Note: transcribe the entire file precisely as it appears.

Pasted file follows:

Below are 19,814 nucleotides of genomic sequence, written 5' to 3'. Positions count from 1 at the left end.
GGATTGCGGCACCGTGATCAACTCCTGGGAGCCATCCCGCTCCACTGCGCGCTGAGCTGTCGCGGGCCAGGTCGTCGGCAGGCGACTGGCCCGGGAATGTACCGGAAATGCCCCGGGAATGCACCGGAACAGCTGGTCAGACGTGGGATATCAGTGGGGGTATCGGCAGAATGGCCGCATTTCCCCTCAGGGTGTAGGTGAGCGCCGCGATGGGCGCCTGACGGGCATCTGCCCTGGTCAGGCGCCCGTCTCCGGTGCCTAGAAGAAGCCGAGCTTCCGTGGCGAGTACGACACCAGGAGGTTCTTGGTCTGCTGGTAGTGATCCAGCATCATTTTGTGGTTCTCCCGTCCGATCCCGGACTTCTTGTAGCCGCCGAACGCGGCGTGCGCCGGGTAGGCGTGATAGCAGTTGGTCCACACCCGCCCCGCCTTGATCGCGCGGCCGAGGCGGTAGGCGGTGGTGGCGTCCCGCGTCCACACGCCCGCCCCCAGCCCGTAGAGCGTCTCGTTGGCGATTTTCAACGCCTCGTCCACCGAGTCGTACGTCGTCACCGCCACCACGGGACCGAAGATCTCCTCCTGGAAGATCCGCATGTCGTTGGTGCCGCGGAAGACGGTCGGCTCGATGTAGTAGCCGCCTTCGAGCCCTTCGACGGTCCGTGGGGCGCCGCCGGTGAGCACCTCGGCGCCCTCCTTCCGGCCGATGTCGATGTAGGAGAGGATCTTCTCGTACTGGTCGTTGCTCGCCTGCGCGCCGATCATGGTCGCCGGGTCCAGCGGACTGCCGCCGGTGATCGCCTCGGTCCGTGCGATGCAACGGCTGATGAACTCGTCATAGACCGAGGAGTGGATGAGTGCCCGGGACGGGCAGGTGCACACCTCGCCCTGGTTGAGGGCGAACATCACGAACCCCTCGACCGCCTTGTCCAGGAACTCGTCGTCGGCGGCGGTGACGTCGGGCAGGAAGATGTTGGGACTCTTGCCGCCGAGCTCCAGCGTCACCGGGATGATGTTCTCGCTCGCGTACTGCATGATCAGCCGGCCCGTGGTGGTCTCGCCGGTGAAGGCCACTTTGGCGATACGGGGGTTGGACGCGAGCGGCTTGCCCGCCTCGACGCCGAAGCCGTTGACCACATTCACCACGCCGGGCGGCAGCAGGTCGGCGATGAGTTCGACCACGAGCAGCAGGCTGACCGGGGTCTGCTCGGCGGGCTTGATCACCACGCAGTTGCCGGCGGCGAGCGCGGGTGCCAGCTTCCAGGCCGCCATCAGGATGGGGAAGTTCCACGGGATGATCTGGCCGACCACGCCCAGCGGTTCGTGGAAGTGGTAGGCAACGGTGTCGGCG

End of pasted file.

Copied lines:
Below are 19,814 nucleotides of genomic sequence, written 5' to 3'. Positions count from 1 at the left end.
GGATTGCGGCACCGTGATCAACTCCTGGGAGCCATCCCGCTCCACTGCGCGCTGAGCTGTCGCGGGCCAGGTCGTCGGCAGGCGACTGGCCCGGGAATGTACCGGAAATGCCCCGGGAATGCACCGGAACAGCTGGTCAGACGTGGGATATCAGTGGGGGTATCGGCAGAATGGCCGCATTTCCCCTCAGGGTGTAGGTGAGCGCCGCGATGGGCGCCTGACGGGCATCTGCCCTGGTCAGGCGCCCGTCTCCGGTGCCTAGAAGAAGCCGAGCTTCCGTGGCGAGTACGACACCAGGAGGTTCTTGGTCTGCTGGTAGTGATCCAGCATCATTTTGTGGTTCTCCCGTCCGATCCCGGACTTCTTGTAGCCGCCGAACGCGGCGTGCGCCGGGTAGGCGTGATAGCAGTTGGTCCACACCCGCCCCGCCTTGATCGCGCGGCCGAGGCGGTAGGCGGTGGTGGCGTCCCGCGTCCACACGCCCGCCCCCAGCCCGTAGAGCGTCTCGTTGGCGATTTTCAACGCCTCGTCCACCGAGTCGTACGTCGTCACCGCCACCACGGGACCGAAGATCTCCTCCTGGAAGATCCGCATGTCGTTGGTGCCGCGGAAGACGGTCGGCTCGATGTAGTAGCCGCCTTCGAGCCCTTCGACGGTCCGTGGGGCGCCGCCGGTGAGCACCTCGGCGCCCTCCTTCCGGCCGATGTCGATGTAGGAGAGGATCTTCTCGTACTGGTCGTTGCTCGCCTGCGCGCCGATCATGGTCGCCGGGTCCAGCGGACTGCCGCCGGTGATCGCCTCGGTCCGTGCGATGCAACGGCTGATGAACTCGTCATAGACCGAGGAGTGGATGAGTGCCCGGGACGGGCAGGTGCACACCTCGCCCTGGTTGAGGGCGAACATCACGAACCCCTCGACCGCCTTGTCCAGGAACTCGTCGTCGGCGGCGGTGACGTCGGGCAGGAAGATGTTGGGACTCTTGCCGCCGAGCTCCAGCGTCACCGGGATGATGTTCTCGCTCGCGTACTGCATGATCAGCCGGCCCGTGGTGGTCTCGCCGGTGAAGGCCACTTTGGCGATACGGGGGTTGGACGCGAGCGGCTTGCCCGCCTCGACGCCGAAGCCGTTGACCACATTCACCACGCCGGGCGGCAGCAGGTCGGCGATGAGTTCGACCACGAGCAGCAGGCTGACCGGGGTCTGCTCGGCGGGCTTGATCACCACGCAGTTGCCGGCGGCGAGCGCGGGTGCCAGCTTCCAGGCCGCCATCAGGATGGGGAAGTTCCACGGGATGATCTGGCCGACCACGCCCAGCGGTTCGTGGAAGTGGTAGGCAACGGTGTCGGCG